The Opposite of Pease Park

Eeyore’s Birthday Party is a festival that takes place every spring¬†at Pease Park. ¬†The festival includes live music, costumes, food, and drum circles — lots of drum circles. ¬†It is a longstanding “Keep Austin Weird” type of event, starting way back in 1963, and it benefits local nonprofits.

This year we finally decided to go check¬†out¬†Eeyore’s Birthday Party since it is right in our neighborhood. ¬†People literally park their cars in front of our house to walk to¬†the party. ¬†So we decided to walk down ourselves to Pease Park, a¬†place we have long gone to play on the swings, explore in the woods, and play soccer. ¬†The park has even entered our¬†family lexicon.


When we got there, Claire was shocked. ¬†Her nice, quiet neighborhood park was suddenly loud, smokey, and full of hippies. ¬†Claire hated it. ¬†She wanted to leave almost immediately. ¬†What did these people do to our nice park? ¬†She declared¬†that it was “weird and hot” and “hot and weird.” ¬†I told her that the hippies were keeping Austin weird and that they were all about¬†peace and love, which Claire is also all about. ¬†Claire said they are not about peace and love. ¬†They are ruining her nice, peaceful park.

“This is the opposite of Pease Park. ¬†It’s loud and smelly. ¬†Can we leave now?”

We made the rounds, enjoying some drum circles and a cold drink.  We watched the police ignore all the pot smoking.  Molly, for her part, seemed to enjoy the festival.  We assured a concerned Claire that the park was not ruined forever, and that it would be restored to its original state within a couple of days.

Next week at this time, Molly will be back to playing soccer right where the may pole is now, and Claire can come along and enjoy the peace and quiet.  But not today.  Let the hippies have their fun for a day.

Happy 4th!

This year’s July 4th¬†fireworks were out at the the Circuit of the Americas stadium instead of the usual¬†Ladybird Lake, due to construction at Auditorium Shores. ¬†We didn’t feel like staying up late to watch¬†fireworks in a stadium on the outskirts of town, so we skipped the fireworks and opted for¬†the neighborhood parade in the morning¬†instead.

The parade was a funny mix.  It started with a few active soldiers from Camp Mabry, followed by some Civil War guys in Union blue, then some WWII units in real halftracks (wow) heading down the street.  They were followed by families in old cars and local businesses throwing candy to the kids.  The kids made off with a pile of candy, like a mini-Halloween in July.  Once the parade passed, the crowd fell in behind and headed to the nearby park to enjoy some ice cream (gelato, actually), lemonade, and just run around and play.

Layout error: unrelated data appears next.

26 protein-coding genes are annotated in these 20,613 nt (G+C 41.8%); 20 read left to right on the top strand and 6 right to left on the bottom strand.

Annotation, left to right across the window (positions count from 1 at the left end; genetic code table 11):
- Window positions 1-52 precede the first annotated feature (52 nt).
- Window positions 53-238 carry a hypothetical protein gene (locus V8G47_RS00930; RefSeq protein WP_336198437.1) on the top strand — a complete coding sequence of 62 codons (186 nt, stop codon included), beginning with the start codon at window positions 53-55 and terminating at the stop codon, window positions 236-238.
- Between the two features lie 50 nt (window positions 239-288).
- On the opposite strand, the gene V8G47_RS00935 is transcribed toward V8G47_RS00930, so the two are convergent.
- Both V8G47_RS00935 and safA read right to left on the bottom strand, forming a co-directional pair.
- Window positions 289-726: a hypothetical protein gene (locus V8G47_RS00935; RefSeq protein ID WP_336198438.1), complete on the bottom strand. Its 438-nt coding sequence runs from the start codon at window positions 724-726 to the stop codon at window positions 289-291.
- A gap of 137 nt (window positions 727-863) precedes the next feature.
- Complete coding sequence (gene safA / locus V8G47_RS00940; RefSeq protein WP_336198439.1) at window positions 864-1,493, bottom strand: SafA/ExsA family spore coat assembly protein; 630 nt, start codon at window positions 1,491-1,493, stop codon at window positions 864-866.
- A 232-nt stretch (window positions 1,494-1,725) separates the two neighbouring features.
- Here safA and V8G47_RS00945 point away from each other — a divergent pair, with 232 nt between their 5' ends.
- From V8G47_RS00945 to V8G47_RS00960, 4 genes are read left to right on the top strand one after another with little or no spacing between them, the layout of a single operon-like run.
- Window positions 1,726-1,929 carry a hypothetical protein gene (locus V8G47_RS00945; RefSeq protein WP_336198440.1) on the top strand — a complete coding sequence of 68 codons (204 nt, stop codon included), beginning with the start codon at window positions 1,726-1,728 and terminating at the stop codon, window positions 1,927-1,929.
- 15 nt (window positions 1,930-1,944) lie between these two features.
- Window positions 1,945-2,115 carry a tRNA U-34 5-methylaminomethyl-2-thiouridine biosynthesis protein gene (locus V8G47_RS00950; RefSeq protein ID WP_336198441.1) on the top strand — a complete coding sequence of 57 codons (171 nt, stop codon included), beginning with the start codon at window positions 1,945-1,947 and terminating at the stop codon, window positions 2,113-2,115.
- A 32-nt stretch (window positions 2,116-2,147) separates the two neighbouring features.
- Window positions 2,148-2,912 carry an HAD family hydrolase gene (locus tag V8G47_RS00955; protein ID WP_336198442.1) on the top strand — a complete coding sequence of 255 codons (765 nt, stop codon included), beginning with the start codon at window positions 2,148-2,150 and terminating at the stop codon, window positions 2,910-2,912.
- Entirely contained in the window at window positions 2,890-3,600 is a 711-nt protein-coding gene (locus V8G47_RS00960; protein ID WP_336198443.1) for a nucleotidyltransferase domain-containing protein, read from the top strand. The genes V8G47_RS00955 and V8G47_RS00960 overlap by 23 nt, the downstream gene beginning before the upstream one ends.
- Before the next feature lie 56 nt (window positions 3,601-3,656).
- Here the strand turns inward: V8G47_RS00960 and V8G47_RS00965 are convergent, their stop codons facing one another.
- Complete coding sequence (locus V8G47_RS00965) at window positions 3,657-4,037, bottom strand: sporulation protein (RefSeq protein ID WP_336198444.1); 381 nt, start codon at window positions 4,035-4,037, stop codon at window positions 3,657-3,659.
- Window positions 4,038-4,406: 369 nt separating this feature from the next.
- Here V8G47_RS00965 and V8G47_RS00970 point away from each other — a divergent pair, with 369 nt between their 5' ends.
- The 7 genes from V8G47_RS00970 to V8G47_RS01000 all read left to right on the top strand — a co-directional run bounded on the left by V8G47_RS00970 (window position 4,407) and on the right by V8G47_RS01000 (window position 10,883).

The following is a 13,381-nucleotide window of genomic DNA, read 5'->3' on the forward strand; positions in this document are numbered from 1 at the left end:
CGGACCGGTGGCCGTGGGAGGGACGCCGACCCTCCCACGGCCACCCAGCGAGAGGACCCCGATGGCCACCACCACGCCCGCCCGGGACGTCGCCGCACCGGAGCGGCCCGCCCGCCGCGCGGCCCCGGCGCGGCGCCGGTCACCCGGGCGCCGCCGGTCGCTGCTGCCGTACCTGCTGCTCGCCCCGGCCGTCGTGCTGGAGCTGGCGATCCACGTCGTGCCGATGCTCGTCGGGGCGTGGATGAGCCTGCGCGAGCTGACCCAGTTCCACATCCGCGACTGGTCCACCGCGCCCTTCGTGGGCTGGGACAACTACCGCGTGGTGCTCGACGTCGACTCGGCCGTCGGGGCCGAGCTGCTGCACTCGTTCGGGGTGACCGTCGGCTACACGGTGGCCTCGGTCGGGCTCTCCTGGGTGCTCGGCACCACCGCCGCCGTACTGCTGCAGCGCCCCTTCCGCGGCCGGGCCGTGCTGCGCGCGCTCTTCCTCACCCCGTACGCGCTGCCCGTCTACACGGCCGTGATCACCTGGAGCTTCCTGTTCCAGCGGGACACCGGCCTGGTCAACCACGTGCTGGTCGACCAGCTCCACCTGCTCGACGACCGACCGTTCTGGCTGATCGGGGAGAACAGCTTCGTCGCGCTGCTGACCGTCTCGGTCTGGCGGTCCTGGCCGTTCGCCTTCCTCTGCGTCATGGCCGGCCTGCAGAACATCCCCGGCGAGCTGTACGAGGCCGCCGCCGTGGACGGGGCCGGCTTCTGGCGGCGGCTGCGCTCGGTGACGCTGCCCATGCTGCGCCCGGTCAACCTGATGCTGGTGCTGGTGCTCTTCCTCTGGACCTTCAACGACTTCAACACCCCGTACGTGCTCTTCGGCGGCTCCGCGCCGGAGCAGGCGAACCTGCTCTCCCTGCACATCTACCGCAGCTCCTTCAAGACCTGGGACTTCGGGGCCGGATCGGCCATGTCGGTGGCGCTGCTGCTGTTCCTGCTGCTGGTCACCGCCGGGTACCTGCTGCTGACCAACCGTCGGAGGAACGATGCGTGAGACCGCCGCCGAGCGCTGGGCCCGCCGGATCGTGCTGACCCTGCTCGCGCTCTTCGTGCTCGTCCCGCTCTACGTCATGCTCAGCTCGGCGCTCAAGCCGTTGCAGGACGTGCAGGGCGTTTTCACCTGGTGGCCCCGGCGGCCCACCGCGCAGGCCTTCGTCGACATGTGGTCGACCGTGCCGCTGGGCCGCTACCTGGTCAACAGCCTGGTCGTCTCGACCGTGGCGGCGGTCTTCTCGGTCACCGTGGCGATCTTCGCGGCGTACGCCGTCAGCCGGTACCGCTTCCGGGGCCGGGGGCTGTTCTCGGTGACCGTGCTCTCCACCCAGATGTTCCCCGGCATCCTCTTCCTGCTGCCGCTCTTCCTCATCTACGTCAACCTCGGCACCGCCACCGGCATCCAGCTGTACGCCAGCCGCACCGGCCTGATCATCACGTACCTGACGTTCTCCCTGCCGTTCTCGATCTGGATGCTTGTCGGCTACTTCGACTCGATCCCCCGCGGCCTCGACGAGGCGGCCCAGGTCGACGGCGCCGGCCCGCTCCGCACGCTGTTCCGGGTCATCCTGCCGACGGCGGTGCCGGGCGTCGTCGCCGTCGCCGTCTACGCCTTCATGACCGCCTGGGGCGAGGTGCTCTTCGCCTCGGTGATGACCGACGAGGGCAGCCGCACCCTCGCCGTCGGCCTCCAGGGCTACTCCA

Molly was feeling fitfully patriotic and wanted to bring her “America flag” to the “America Day” parade. ¬†Claire was mainly¬†happy to see¬†several of her school friends who she hadn’t seen since school let out for summer. ¬†I was feeling patriotic myself and made a comment about how America is such a big, diverse¬†country with so many different kinds of people and places, and¬†it somehow all just¬†fits together right. ¬†Nobody cared about my moving comment. ¬†Still, it was a good time and a lot better than sitting in a Formula 1 stadium with two sleepy¬†kids.

In the afternoon, I headed off to work like mad on my next app, which I am trying to nail down with a few days off this week.  So Kit had the kids to herself for a quiet July 4 evening.

1914 Style

Our neighborhood recently turned 100 years old. ¬†To celebrate, there was a¬†neighborhood picnic and parade. ¬†Everyone was encouraged to wear 1914-inspired clothes. ¬†We did our best on a limited time budget and ended up with something vaguely old fashioned but probably more inspired by the roaring 20’s. ¬†Claire invited her friend Susie over, and they all had a great time being in the parade plus a horse carriage ride, crafts, face painting,¬†and just¬†enjoying being out in the late spring weather.